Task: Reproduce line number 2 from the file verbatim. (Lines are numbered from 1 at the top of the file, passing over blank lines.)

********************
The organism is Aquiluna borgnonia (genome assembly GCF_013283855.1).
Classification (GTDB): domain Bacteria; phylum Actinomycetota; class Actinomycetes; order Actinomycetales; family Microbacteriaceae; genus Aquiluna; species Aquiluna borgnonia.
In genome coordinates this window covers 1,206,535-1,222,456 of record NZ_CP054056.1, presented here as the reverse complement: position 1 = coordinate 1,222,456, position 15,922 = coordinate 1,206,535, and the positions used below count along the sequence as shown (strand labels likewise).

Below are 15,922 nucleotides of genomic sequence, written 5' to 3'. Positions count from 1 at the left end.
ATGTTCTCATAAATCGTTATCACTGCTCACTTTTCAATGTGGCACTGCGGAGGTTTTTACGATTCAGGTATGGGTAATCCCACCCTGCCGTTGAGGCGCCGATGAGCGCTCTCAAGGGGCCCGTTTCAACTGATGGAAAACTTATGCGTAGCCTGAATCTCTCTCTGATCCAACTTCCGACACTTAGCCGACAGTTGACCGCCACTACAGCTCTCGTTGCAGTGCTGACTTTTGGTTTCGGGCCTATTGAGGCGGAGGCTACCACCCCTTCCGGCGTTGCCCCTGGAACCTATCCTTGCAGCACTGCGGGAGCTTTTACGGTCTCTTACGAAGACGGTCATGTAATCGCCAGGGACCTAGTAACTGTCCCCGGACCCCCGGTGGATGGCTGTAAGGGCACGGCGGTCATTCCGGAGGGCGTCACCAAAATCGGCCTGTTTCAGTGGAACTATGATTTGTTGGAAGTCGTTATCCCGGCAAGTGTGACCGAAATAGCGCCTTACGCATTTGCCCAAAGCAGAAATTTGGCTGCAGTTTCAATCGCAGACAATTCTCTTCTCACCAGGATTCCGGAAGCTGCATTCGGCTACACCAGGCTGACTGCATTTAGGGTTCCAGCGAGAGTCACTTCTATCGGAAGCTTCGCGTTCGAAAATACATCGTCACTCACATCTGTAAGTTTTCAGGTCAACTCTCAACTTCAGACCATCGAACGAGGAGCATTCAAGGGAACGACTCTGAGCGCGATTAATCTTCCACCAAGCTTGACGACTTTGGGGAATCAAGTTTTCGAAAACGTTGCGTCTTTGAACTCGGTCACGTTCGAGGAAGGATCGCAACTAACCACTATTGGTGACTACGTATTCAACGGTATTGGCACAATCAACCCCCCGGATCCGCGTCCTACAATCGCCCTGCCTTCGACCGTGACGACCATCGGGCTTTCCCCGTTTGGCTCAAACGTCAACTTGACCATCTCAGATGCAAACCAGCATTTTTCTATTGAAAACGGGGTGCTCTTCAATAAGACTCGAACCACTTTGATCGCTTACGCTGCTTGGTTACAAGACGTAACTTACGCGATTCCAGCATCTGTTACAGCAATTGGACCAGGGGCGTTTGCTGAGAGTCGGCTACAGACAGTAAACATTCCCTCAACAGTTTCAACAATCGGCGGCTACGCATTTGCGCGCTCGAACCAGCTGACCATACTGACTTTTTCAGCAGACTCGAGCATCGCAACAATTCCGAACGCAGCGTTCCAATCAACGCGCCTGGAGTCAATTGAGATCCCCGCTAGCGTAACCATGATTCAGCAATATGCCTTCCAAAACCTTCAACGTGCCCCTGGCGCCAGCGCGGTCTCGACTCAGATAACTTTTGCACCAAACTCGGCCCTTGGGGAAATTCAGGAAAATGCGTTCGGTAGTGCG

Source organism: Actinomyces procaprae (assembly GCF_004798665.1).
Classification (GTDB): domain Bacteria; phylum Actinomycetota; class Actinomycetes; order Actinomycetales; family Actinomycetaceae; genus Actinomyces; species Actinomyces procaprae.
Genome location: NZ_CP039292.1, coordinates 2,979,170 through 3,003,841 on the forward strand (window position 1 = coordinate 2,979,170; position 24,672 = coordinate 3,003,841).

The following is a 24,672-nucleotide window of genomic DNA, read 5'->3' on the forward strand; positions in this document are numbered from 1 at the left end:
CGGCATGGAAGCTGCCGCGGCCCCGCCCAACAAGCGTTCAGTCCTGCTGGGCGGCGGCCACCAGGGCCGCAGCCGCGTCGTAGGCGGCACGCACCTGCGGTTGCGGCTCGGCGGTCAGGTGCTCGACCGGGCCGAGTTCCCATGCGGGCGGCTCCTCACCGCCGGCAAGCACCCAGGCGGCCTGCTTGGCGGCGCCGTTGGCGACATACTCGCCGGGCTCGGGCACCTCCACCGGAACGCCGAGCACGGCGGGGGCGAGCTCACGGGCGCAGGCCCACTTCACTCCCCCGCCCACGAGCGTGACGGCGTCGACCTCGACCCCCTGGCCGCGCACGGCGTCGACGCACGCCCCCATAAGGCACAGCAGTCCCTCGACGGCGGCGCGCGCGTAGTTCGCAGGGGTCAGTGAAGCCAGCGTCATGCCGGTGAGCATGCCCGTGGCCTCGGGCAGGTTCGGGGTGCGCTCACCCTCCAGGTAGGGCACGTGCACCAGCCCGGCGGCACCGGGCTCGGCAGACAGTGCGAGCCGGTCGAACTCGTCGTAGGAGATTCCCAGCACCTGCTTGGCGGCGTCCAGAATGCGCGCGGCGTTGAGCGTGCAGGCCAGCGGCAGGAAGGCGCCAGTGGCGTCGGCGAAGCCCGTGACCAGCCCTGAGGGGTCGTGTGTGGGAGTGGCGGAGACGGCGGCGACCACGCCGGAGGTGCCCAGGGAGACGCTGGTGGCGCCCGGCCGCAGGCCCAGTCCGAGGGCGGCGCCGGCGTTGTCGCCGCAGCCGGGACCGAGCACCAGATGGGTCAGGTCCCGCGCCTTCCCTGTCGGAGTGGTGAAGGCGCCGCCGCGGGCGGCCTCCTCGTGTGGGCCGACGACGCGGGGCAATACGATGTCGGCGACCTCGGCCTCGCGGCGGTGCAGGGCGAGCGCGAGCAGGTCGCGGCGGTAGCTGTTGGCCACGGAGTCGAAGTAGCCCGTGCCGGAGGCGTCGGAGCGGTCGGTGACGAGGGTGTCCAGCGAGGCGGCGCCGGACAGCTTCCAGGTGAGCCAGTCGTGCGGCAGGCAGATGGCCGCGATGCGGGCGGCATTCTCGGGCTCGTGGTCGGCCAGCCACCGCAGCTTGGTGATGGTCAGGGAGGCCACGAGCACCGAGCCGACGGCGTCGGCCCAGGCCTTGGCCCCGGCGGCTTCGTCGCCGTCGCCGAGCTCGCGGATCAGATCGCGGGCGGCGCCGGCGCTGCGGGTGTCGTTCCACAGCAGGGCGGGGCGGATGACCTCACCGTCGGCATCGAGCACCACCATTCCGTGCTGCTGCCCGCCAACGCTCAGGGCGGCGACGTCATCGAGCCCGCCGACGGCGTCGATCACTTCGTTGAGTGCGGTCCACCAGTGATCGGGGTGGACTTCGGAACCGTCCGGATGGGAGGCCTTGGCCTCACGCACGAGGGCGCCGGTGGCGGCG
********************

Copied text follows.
Classification (GTDB): domain Bacteria; phylum Actinomycetota; class Actinomycetes; order Actinomycetales; family Microbacteriaceae; genus Aquiluna; species Aquiluna borgnonia.